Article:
How Would You Build a Newsroom From Scratch?

    by Mark Glaser
    July 12, 2007

    i-cfe648044f7d8bae621269e6d39369a4-CNN DC newsroom.jpg
    A lot of the brightest minds in journalism have been thinking for some time about how the newsroom of the future might operate as we move from legacy print and broadcast operations into a more converged, Internet-centric world. I’ve taken a couple stabs myself at how a “New Newsroom” might operate, both in a guest post on PressThink in 2004 and on a recent post on MediaShift.

    And now there are a series of discussions taking place called Journalism That Matters, where various deep thinkers are trying to literally invent “the next newsroom” prototype. Here is the blurb describing what they’re going to try to accomplish in Washington, DC, in early August:

    Our goal is to facilitate critical discussion on the future and sustainability of journalism. Our unique approach is to first assemble editors, publishers, writers, researchers, academics, entrepreneurs, public advocates, independent and citizen journalists for fast, focused discussion. We’ll then define the ownership, management, location and sustainability of a ‘next newsroom’ prototype in at least one U.S. community, to launch in early- to mid-2008.

    We’re going to answer this call: Pick an ideal location, and start a news organization from scratch, using the best-available technology and ideas, and without the obligations or burdens of legacy processes or infrastructure. Where will it be, what will it look like, who will own it, and how will it run.

    As much as I would like to be at the conference, I have other plans at the time and won’t be attending. However, I wondered if perhaps MediaShift readers could help me build one possible scenario for this “next newsroom” prototype. I’ll ask a series of questions for you to fill in. You can answer via the comments below or use the Feedback Form. I’ll then insert your comments into the blanks and then send along the final blog post by the conference’s start on August 7 and 8 (if we get enough input). I will credit and link the folks who contribute. So without further ado…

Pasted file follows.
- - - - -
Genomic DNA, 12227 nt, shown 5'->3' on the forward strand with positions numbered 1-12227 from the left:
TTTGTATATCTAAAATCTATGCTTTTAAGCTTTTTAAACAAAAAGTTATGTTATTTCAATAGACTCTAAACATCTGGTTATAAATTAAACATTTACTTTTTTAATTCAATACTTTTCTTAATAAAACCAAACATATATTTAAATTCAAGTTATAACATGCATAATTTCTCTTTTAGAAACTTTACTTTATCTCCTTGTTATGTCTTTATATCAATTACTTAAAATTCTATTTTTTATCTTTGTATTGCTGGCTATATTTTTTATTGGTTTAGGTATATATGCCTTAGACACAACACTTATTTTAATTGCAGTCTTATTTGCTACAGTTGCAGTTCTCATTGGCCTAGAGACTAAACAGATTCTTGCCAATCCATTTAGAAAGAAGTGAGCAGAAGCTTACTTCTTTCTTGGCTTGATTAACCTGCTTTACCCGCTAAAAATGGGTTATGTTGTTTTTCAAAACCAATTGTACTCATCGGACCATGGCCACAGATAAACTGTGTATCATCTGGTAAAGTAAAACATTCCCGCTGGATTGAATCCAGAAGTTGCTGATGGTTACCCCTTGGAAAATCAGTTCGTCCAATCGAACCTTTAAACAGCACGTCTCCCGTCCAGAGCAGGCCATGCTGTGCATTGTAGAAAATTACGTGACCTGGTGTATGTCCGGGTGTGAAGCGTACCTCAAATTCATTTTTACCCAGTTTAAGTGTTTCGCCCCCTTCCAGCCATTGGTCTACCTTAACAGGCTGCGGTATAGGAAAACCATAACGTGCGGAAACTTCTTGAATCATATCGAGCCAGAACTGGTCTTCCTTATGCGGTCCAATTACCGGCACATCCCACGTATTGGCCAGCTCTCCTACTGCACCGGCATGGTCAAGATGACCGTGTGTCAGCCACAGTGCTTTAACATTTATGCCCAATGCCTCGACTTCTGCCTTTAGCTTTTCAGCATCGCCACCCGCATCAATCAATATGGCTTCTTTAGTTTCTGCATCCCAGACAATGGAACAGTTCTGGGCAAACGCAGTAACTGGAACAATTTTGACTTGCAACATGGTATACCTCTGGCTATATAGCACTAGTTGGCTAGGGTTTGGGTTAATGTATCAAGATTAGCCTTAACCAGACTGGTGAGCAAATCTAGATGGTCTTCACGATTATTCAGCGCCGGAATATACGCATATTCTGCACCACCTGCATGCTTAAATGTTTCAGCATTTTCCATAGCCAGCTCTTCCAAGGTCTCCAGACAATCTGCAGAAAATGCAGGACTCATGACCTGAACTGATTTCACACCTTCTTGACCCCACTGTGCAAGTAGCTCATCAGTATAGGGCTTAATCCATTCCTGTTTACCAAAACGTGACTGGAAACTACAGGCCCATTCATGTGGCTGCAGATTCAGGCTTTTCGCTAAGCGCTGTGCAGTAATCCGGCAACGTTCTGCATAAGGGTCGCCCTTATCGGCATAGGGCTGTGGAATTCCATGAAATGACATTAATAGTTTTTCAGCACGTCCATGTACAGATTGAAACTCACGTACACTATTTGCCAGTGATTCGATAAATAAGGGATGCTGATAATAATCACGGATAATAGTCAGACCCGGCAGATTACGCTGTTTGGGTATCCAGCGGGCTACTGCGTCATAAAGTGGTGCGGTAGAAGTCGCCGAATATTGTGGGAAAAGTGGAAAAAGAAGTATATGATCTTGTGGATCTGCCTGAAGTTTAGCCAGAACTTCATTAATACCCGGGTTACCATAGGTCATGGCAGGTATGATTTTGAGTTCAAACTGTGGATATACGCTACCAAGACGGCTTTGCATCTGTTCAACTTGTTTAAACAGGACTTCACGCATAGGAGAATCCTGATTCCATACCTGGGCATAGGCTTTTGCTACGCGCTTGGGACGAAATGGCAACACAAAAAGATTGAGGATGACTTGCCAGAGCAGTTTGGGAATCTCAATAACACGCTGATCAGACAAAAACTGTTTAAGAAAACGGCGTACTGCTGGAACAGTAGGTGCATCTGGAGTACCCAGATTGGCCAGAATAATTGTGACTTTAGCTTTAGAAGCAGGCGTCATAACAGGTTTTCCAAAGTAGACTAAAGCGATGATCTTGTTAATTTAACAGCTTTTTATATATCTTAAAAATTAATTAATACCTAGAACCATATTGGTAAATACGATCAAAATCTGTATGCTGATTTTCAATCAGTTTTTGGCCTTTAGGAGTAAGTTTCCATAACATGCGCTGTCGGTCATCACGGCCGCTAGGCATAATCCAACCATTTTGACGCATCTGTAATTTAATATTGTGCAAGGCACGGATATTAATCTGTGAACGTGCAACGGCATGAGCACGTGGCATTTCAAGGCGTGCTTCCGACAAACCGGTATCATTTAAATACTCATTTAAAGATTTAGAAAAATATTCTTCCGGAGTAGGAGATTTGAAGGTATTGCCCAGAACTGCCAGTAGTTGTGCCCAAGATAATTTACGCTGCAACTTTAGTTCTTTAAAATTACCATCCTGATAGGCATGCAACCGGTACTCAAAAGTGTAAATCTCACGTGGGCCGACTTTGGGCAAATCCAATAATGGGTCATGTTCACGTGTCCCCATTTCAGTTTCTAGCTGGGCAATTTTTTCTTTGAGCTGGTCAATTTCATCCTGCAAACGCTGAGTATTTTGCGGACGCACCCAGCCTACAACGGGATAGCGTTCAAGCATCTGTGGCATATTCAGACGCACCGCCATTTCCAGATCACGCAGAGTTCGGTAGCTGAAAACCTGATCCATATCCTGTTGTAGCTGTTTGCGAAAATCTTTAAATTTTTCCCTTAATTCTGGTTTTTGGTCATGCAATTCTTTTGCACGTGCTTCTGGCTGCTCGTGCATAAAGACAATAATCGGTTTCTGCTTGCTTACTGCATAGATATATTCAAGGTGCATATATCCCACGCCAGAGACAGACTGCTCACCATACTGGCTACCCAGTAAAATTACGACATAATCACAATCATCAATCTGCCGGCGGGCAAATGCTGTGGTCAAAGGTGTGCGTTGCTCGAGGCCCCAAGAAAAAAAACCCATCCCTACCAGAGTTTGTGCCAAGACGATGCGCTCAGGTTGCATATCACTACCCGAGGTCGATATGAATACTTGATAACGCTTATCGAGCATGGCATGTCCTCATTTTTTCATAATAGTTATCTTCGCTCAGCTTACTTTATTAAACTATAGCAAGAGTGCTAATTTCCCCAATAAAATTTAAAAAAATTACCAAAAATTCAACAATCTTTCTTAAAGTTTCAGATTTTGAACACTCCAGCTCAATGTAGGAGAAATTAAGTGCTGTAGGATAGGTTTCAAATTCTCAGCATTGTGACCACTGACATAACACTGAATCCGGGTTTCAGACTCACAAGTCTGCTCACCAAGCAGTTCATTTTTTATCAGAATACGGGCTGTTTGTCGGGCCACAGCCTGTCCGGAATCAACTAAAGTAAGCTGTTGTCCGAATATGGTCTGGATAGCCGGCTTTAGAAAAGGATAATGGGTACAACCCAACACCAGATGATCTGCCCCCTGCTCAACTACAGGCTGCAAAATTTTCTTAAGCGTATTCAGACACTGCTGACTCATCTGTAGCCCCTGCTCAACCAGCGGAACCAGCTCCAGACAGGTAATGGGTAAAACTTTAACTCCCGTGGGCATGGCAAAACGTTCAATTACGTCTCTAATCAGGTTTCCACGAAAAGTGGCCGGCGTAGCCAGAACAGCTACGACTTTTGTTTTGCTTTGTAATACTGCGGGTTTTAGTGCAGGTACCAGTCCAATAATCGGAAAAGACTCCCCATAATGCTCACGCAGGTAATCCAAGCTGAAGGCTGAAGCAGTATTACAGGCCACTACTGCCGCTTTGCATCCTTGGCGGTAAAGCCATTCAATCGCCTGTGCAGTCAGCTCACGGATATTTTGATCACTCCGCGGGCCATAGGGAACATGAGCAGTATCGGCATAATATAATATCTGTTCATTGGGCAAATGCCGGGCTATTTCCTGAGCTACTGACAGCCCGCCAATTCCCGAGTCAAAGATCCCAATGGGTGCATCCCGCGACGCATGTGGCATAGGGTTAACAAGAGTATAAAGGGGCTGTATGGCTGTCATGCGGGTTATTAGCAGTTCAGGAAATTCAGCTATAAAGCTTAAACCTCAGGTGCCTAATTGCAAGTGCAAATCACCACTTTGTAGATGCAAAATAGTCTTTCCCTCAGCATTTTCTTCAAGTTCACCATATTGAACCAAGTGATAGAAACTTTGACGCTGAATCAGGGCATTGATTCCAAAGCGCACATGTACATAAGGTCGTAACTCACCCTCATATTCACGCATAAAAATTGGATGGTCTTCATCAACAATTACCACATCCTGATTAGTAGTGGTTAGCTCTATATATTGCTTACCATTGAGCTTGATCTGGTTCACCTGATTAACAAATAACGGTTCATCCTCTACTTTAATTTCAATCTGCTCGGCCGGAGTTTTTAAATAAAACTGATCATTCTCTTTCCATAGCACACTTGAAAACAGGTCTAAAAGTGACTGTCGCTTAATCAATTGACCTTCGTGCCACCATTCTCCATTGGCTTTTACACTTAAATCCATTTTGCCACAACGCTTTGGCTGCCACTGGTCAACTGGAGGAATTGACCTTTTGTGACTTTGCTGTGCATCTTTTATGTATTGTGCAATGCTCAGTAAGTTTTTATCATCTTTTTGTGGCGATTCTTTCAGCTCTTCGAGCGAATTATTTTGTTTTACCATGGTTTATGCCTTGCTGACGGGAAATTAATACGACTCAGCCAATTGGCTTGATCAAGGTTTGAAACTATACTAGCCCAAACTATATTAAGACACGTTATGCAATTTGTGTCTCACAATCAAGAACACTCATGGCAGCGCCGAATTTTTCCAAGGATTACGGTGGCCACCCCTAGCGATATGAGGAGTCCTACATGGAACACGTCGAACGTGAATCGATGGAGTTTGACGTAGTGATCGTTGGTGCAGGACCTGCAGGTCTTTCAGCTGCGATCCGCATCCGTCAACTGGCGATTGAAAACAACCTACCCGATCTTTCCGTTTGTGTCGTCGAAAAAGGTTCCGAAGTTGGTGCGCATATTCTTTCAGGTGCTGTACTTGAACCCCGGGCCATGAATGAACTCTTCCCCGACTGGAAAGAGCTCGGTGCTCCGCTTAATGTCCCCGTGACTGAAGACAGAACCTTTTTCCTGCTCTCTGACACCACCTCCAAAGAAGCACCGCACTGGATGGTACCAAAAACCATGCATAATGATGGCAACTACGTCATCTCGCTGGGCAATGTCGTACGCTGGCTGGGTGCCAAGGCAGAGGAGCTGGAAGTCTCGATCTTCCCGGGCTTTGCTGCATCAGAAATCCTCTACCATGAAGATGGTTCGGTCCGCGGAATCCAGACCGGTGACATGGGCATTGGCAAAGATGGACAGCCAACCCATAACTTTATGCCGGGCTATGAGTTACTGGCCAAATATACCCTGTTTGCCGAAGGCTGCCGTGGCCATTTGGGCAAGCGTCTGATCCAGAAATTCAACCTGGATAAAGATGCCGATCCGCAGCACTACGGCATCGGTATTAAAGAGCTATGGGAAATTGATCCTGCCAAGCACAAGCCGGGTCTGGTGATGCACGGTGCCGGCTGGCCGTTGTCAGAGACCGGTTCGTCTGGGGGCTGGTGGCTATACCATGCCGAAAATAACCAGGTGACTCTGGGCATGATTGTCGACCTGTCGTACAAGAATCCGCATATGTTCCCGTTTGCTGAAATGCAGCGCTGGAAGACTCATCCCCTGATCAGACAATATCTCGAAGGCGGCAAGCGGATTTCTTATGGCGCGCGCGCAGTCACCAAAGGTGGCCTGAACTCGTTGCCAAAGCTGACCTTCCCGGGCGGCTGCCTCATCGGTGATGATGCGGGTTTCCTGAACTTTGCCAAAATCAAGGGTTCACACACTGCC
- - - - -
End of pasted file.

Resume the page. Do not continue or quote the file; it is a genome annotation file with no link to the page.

The Next Newsroom Prototype

    Geographical Location?

    Physical Setting?
    [cubicles in an open room; virtual offices…]


    [professionals; amateurs; editors; producers…]

    Business Model?
    [advertising; donations; paid content…]

    Areas of Coverage?
    [hard news; investigations; features…]

    Community Interaction?
    [forums; town halls; citizen journalism; blogs…]

    [RSS feeds; mobile; print; broadcast…]

    Transparency and Bias?

    Power Structure?
    [top down; bottom up; combination…]

    Technological Innovation?
    [map mashups; micro-blogging….]

    There’s obviously a lot to discuss at this conference, and a lot for people to consider when trying to truly build a newsroom from scratch. We always tend to think about newsrooms in the same way as we are used to them, so it’s hard to really start from scratch.

    Anyway, I hope you’ll leave some thoughts in the comments. Even if you just have one idea that fits under one of these headings (or if you have your own heading) I hope you’ll share your ideas in the comments or on your own blog linking back to this post, and I’ll update it over time.

    Photo of CNN’s DC newsroom by Lee Hughey.

    Tagged: comments journalism newsroom
    • Alan Kania

      I’m not worried about what the newsroom of the future will look like — I’m more concerned with the content provided by that newsroom. Will redesigning a news room get us off the pop-culture insanity that has obsessed the American media?

      I know journalists in Africa who provide incredible journalism from the comfort of their homes. Unfortunately the state that controls the media doesn’t appreciate quality journalism and the reporter’s home is often ransacked or burned while he’s tossed into jail and beaten up for the duration of his six months of imprisonment.

      Convergence? Naw — it’s just a new way of bringing more pop-culture to Americans who don’t appreciate quality content.

    • A future newsroom ought to penalize reporters a full week’s pay if they use the phrase: “According to a recent study…”

      Truth isn’t grounded in flimsy facts. Truth is grounded on rock solid intuition.

      A much better phrasing would be: “According to recent collective intuitions…” or “The latest hunches show strong support for the view that…”

      We really need no more studies. Quote no more reports. Cite no more statistics. It’s time to realize that the truth it is not plastic.
      (see http://tinyurl.com/g9kql)

    • Brandon Diveglia

      im a kid who needs to build a newsroom props for a play… how would i do it?????
      P.S the name and email is fake!!!!

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